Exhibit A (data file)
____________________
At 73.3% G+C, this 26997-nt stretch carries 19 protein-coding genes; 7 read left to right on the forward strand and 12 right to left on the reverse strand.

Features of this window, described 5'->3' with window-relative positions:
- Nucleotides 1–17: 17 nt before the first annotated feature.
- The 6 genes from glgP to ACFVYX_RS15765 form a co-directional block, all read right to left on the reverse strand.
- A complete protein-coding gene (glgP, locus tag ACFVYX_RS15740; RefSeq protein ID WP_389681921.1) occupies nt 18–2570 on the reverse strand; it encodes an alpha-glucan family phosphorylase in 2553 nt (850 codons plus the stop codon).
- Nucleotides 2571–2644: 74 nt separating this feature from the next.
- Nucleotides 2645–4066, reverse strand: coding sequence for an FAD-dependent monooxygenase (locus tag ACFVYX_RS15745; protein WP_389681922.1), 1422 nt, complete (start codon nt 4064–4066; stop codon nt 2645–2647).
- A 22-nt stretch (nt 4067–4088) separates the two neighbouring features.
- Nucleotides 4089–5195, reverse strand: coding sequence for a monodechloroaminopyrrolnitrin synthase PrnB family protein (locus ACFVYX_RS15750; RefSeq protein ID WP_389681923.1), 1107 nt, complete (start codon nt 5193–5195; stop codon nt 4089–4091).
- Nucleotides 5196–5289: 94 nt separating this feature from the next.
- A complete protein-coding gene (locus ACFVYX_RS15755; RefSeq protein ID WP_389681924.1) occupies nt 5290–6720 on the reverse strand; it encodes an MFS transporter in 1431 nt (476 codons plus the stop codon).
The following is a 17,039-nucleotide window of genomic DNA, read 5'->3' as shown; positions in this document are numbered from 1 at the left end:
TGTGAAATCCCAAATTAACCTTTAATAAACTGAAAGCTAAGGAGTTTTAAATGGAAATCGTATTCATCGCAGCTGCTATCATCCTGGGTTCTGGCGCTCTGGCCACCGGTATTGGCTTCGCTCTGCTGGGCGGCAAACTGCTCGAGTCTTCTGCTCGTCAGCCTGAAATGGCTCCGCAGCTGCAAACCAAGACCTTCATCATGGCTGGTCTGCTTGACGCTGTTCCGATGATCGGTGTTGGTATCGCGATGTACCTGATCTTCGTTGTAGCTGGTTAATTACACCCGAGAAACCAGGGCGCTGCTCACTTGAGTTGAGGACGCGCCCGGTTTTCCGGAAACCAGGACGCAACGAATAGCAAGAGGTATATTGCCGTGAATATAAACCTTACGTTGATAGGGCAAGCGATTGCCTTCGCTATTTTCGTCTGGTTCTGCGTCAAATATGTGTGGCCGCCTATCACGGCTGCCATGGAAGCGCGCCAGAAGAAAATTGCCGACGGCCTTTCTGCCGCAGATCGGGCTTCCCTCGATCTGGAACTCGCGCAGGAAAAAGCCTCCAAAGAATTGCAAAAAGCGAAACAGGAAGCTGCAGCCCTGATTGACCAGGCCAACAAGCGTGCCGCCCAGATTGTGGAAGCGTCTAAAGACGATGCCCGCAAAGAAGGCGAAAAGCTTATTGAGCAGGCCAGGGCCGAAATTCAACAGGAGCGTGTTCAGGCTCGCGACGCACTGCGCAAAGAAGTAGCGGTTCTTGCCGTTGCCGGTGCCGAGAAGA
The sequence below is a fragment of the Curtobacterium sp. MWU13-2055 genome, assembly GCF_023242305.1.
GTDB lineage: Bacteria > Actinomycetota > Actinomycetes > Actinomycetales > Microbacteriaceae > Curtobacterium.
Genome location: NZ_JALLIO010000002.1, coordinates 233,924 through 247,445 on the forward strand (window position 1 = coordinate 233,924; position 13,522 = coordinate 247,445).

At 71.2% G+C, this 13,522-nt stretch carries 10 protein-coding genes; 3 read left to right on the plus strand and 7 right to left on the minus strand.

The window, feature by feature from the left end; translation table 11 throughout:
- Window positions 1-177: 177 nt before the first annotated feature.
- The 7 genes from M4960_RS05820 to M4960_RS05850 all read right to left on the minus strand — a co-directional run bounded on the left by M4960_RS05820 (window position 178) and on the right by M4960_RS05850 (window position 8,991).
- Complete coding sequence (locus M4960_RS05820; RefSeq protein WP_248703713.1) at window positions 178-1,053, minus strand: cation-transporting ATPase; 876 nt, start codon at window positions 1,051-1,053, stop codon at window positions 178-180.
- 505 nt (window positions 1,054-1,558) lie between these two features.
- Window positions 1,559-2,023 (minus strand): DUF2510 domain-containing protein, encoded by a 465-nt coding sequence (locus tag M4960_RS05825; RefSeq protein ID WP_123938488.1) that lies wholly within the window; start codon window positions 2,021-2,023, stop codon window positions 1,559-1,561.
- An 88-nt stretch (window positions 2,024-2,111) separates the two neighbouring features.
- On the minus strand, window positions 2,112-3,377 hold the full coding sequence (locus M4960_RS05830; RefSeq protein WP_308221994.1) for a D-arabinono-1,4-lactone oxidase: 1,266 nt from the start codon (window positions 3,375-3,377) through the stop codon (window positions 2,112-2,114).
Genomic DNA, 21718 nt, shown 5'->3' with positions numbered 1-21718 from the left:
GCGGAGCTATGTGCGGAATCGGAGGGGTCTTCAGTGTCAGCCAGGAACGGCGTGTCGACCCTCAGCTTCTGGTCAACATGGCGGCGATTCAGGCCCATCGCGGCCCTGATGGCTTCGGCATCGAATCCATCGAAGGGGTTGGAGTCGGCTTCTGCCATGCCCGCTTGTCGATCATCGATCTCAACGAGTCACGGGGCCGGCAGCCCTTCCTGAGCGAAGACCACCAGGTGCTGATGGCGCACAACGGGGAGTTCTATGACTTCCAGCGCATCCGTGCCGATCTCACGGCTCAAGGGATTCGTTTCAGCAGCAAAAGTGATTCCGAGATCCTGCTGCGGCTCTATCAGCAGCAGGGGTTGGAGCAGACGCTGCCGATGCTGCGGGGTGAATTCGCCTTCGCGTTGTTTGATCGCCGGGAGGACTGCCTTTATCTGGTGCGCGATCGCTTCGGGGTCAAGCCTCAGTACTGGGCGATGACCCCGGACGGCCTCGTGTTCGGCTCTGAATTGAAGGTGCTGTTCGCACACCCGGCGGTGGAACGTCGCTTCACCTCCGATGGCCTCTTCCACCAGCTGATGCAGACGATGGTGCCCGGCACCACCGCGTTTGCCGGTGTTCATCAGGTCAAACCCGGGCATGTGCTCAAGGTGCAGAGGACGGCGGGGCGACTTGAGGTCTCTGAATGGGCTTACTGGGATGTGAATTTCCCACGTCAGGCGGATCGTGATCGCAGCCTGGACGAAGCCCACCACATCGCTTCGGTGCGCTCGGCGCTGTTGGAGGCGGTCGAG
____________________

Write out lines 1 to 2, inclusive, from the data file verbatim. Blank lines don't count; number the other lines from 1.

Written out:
At 73.3% G+C, this 26997-nt stretch carries 19 protein-coding genes; 7 read left to right on the forward strand and 12 right to left on the reverse strand.

Features of this window, described 5'->3' with window-relative positions: